Abdominal problems can cause intestinal adhesions.
Symptoms of intestinal adhesions include:
- Abdominal contractions
- Loss of appetite
- Inability to expel gas
- Swelling of the abdomen
- Symptoms of intestinal gas, which is the most common sign of intestinal adhesions
In this case, the abdomen is full of gas and can not pass through the rectum, which will cause stiffness and swelling of the abdomen, and if you experience these symptoms, especially after surgery, you must see a doctor.
Risk factors for intestinal adhesions
Some factors can increase the risk of intestinal adhesions:
- Being old
- Digestive problems
- Electrolyte imbalance
- History of abdominal problems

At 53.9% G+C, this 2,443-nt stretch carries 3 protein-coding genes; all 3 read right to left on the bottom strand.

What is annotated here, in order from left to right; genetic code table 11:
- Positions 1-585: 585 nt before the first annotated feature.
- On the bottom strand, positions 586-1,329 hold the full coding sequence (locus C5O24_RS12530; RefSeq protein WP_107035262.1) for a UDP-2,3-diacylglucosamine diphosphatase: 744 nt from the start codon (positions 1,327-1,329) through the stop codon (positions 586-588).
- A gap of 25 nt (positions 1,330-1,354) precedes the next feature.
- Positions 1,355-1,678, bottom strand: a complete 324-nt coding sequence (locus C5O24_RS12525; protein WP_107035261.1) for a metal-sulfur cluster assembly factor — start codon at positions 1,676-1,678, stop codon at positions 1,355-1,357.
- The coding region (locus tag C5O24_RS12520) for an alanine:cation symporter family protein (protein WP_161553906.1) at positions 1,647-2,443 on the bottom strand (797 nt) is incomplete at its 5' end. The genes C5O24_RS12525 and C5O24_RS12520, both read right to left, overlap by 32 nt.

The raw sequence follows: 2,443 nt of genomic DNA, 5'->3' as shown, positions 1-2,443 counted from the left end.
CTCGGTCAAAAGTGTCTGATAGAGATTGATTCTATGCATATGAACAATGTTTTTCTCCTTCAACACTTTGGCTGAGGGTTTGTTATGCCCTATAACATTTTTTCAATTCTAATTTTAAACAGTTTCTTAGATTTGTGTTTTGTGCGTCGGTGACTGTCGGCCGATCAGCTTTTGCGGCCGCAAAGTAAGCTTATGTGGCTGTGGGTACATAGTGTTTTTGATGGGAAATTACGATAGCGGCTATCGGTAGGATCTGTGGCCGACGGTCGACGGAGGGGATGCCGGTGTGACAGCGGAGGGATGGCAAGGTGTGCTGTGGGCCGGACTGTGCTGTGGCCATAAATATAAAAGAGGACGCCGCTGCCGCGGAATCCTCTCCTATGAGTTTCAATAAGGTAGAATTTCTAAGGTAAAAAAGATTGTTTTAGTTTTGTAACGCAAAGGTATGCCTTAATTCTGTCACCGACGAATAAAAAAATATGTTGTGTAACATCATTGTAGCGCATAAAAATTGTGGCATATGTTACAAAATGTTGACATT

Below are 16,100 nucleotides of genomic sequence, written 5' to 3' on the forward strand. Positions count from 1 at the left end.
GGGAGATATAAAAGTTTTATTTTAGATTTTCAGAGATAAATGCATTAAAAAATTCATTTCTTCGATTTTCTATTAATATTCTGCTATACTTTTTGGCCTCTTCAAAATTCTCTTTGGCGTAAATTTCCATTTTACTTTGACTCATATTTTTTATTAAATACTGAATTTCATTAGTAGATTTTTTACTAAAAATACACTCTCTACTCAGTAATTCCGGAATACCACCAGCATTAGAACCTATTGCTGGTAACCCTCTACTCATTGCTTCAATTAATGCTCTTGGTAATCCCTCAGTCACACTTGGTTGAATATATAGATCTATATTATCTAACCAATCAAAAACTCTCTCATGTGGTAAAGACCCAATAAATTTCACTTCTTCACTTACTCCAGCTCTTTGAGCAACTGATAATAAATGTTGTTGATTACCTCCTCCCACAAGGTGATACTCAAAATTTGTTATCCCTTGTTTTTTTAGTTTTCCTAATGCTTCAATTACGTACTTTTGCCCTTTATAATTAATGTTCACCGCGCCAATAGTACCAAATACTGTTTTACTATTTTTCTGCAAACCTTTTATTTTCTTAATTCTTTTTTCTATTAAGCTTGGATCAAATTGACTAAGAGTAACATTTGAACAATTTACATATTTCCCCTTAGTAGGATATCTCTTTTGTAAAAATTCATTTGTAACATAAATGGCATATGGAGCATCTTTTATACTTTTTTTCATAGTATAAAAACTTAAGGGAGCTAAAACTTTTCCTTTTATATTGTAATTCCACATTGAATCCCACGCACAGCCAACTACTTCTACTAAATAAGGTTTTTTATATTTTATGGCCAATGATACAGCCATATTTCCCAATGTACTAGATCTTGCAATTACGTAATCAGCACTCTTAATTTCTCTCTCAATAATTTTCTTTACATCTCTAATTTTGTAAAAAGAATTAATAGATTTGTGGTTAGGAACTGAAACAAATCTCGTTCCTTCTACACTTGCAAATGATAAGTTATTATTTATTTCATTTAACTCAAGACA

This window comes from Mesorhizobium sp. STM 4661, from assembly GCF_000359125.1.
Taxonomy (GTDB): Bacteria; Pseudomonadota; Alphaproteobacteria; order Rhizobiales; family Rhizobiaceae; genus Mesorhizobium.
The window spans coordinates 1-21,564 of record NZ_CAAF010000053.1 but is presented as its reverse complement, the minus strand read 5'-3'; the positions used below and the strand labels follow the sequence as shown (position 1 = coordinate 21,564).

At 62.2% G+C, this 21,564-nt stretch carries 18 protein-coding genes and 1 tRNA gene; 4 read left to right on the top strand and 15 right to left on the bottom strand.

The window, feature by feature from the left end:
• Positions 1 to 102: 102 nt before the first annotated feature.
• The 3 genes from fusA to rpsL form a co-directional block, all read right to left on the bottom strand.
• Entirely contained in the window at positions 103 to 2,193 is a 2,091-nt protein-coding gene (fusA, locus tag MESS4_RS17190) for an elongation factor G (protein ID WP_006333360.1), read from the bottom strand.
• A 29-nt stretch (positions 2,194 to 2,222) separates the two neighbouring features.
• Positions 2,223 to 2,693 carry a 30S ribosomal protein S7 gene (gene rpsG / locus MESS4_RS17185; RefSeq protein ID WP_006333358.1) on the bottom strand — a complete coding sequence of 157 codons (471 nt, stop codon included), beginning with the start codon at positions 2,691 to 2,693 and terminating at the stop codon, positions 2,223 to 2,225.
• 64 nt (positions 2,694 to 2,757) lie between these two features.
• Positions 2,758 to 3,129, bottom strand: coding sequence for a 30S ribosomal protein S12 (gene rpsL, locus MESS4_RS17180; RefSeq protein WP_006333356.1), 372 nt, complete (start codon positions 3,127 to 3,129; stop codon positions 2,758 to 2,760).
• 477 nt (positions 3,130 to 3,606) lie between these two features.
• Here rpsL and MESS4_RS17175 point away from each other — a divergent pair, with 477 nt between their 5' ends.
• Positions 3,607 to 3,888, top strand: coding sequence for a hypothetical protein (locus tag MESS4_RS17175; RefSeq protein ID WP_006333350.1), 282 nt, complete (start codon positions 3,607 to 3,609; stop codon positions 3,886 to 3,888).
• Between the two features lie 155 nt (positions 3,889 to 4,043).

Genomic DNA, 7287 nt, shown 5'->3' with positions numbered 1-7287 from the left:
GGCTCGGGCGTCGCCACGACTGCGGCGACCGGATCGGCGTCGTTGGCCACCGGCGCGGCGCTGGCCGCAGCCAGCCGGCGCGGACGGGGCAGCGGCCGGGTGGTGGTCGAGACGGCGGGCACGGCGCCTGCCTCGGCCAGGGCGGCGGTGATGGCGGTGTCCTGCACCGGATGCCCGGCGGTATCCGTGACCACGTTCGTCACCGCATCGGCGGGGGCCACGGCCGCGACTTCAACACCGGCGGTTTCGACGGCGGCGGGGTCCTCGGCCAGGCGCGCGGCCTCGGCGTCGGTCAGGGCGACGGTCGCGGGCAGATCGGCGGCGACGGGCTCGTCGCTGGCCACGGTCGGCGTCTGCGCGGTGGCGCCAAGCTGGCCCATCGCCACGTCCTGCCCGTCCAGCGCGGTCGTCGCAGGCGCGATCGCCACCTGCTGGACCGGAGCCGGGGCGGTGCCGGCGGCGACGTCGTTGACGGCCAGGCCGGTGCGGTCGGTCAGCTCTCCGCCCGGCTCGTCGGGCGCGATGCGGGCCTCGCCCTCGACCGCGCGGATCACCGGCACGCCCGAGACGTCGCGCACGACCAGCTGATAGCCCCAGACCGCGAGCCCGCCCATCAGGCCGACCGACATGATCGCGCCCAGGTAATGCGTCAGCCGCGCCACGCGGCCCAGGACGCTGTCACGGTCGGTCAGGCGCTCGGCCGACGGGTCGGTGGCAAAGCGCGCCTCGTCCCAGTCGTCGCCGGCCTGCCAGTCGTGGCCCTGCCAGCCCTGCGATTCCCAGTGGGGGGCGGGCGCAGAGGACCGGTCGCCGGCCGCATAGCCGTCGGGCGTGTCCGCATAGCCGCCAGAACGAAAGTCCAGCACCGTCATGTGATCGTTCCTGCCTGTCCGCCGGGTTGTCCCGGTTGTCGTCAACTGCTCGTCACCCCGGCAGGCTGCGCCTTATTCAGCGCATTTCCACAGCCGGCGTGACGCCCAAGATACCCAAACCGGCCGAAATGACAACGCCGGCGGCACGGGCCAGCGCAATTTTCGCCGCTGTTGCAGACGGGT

- Intestinal injury
- Lose weight in a short time
- Infectious poisoning
- History of intestinal disorders, such as inflammatory bowel disease and derivatives
What causes intestinal adhesions?
Intestinal adhesions are common after surgery. People have often prescribed medications that slow their bowel movements, which can lead to intestinal paralysis. The bowel does not become blocked but does not work correctly. Eating does not make the right move to digest food. Medications that can cause intestinal paralysis to include:
However, there are other causes for intestinal adhesions, including:
- Colon Cancer (Stomach Cancer: Everything About The Causes, Symptoms, Diagnosis And Treatment Of Gastric Cancer)
- Inflammatory bowel disease causes the intestinal walls to thicken and the immune system to become inflamed.